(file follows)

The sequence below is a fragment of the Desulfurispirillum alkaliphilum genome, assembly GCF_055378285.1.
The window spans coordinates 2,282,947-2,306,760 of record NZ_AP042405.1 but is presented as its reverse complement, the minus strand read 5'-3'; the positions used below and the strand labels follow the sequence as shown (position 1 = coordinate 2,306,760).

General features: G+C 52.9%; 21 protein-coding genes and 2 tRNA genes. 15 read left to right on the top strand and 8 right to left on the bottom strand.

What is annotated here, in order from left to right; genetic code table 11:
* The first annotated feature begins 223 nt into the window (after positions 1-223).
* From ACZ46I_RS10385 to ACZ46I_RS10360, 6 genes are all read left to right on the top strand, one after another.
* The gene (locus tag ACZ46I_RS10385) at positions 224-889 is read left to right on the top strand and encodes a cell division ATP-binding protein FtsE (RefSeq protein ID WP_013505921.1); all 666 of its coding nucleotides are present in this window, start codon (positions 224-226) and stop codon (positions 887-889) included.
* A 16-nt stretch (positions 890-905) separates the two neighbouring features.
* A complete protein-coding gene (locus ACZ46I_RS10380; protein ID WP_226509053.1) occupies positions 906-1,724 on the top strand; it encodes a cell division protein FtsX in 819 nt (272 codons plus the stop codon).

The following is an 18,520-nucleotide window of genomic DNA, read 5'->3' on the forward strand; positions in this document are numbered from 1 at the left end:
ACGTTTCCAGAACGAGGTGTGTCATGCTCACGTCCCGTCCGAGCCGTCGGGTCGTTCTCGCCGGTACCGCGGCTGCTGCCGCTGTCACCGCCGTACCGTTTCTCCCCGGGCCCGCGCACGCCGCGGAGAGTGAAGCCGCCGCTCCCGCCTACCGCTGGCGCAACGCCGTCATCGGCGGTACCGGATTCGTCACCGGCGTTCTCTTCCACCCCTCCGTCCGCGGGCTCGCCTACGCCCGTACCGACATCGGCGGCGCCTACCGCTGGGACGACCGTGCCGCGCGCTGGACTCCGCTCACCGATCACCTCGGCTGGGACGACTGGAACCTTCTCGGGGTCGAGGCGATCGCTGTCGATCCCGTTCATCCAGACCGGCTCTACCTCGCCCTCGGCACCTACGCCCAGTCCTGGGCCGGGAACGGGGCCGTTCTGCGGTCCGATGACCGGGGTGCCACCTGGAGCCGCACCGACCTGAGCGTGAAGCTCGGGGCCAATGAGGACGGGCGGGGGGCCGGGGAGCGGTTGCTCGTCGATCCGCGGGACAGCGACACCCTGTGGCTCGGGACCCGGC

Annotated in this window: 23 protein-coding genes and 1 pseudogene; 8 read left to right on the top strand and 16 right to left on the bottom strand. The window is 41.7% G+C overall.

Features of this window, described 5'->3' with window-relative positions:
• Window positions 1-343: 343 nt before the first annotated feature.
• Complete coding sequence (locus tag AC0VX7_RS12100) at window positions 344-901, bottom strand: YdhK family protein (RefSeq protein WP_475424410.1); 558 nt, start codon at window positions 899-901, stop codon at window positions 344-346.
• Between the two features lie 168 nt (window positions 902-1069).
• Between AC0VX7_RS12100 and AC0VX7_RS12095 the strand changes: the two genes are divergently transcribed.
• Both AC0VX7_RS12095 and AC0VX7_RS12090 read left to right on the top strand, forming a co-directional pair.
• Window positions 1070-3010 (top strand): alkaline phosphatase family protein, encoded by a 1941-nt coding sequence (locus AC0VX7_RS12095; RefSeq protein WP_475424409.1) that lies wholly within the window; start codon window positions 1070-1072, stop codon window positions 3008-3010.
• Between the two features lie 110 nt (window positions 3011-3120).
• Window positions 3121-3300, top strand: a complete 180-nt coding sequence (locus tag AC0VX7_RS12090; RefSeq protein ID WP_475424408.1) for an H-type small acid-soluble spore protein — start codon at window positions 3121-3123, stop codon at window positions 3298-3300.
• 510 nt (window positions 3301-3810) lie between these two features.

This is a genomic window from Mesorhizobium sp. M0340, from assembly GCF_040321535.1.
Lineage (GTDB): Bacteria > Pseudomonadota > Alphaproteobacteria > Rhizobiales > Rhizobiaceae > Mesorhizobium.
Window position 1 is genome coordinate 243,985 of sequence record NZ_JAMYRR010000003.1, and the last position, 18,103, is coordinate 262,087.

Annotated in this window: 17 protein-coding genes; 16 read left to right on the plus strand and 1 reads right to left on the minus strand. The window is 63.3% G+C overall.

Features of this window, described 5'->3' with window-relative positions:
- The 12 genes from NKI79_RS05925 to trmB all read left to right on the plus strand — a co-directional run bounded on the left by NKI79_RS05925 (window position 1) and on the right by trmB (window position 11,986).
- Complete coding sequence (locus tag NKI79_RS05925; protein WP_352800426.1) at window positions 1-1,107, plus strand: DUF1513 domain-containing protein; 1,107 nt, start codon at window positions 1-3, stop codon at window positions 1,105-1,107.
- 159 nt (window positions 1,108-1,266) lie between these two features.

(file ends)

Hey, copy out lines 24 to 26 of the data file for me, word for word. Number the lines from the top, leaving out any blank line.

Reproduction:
Lineage (GTDB): Bacteria > Pseudomonadota > Alphaproteobacteria > Rhizobiales > Rhizobiaceae > Mesorhizobium.
Window position 1 is genome coordinate 243,985 of sequence record NZ_JAMYRR010000003.1, and the last position, 18,103, is coordinate 262,087.

Annotated in this window: 17 protein-coding genes; 16 read left to right on the plus strand and 1 reads right to left on the minus strand. The window is 63.3% G+C overall.